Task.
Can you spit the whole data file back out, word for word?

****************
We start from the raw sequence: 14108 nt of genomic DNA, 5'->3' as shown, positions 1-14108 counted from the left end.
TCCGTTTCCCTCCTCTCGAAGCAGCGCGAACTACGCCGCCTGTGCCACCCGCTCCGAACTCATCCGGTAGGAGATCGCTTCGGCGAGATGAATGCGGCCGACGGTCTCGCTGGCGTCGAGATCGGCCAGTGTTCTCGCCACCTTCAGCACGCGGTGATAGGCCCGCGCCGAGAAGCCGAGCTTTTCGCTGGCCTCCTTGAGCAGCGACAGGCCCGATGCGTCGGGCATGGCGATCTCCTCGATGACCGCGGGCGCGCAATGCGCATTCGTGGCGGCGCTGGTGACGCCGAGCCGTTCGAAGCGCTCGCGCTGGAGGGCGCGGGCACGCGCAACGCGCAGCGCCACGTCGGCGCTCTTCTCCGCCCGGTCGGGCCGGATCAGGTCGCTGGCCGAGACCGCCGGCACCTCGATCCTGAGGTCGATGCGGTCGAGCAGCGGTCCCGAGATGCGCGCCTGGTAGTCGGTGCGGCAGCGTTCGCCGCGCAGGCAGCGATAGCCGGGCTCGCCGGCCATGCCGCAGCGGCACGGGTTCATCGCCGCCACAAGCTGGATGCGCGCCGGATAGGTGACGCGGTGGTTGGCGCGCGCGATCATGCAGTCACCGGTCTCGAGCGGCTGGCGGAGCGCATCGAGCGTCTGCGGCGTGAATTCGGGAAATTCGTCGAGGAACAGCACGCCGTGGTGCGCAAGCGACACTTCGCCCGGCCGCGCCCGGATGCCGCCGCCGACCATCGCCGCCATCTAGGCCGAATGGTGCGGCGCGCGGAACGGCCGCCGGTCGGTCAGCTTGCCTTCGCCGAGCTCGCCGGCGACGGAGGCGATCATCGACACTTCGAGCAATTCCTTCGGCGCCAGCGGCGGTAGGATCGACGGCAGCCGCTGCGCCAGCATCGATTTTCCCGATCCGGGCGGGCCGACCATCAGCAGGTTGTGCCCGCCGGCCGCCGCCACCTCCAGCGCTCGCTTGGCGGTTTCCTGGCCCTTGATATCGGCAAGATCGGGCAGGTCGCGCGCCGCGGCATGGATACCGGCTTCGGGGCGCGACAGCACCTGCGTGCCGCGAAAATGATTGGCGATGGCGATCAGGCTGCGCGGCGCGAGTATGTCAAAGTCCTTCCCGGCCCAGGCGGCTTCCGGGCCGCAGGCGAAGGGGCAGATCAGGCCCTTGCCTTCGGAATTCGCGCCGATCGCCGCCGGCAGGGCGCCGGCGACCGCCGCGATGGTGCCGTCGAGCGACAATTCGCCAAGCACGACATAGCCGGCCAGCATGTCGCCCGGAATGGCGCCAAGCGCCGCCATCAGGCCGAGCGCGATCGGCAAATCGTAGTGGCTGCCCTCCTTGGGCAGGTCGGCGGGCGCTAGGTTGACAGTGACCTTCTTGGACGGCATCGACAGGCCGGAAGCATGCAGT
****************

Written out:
We start from the raw sequence: 14108 nt of genomic DNA, 5'->3' as shown, positions 1-14108 counted from the left end.
TCCGTTTCCCTCCTCTCGAAGCAGCGCGAACTACGCCGCCTGTGCCACCCGCTCCGAACTCATCCGGTAGGAGATCGCTTCGGCGAGATGAATGCGGCCGACGGTCTCGCTGGCGTCGAGATCGGCCAGTGTTCTCGCCACCTTCAGCACGCGGTGATAGGCCCGCGCCGAGAAGCCGAGCTTTTCGCTGGCCTCCTTGAGCAGCGACAGGCCCGATGCGTCGGGCATGGCGATCTCCTCGATGACCGCGGGCGCGCAATGCGCATTCGTGGCGGCGCTGGTGACGCCGAGCCGTTCGAAGCGCTCGCGCTGGAGGGCGCGGGCACGCGCAACGCGCAGCGCCACGTCGGCGCTCTTCTCCGCCCGGTCGGGCCGGATCAGGTCGCTGGCCGAGACCGCCGGCACCTCGATCCTGAGGTCGATGCGGTCGAGCAGCGGTCCCGAGATGCGCGCCTGGTAGTCGGTGCGGCAGCGTTCGCCGCGCAGGCAGCGATAGCCGGGCTCGCCGGCCATGCCGCAGCGGCACGGGTTCATCGCCGCCACAAGCTGGATGCGCGCCGGATAGGTGACGCGGTGGTTGGCGCGCGCGATCATGCAGTCACCGGTCTCGAGCGGCTGGCGGAGCGCATCGAGCGTCTGCGGCGTGAATTCGGGAAATTCGTCGAGGAACAGCACGCCGTGGTGCGCAAGCGACACTTCGCCCGGCCGCGCCCGGATGCCGCCGCCGACCATCGCCGCCATCTAGGCCGAATGGTGCGGCGCGCGGAACGGCCGCCGGTCGGTCAGCTTGCCTTCGCCGAGCTCGCCGGCGACGGAGGCGATCATCGACACTTCGAGCAATTCCTTCGGCGCCAGCGGCGGTAGGATCGACGGCAGCCGCTGCGCCAGCATCGATTTTCCCGATCCGGGCGGGCCGACCATCAGCAGGTTGTGCCCGCCGGCCGCCGCCACCTCCAGCGCTCGCTTGGCGGTTTCCTGGCCCTTGATATCGGCAAGATCGGGCAGGTCGCGCGCCGCGGCATGGATACCGGCTTCGGGGCGCGACAGCACCTGCGTGCCGCGAAAATGATTGGCGATGGCGATCAGGCTGCGCGGCGCGAGTATGTCAAAGTCCTTCCCGGCCCAGGCGGCTTCCGGGCCGCAGGCGAAGGGGCAGATCAGGCCCTTGCCTTCGGAATTCGCGCCGATCGCCGCCGGCAGGGCGCCGGCGACCGCCGCGATGGTGCCGTCGAGCGACAATTCGCCAAGCACGACATAGCCGGCCAGCATGTCGCCCGGAATGGCGCCAAGCGCCGCCATCAGGCCGAGCGCGATCGGCAAATCGTAGTGGCTGCCCTCCTTGGGCAGGTCGGCGGGCGCTAGGTTGACAGTGACCTTCTTGGACGGCATCGACAGGCCGGAAGCATGCAGT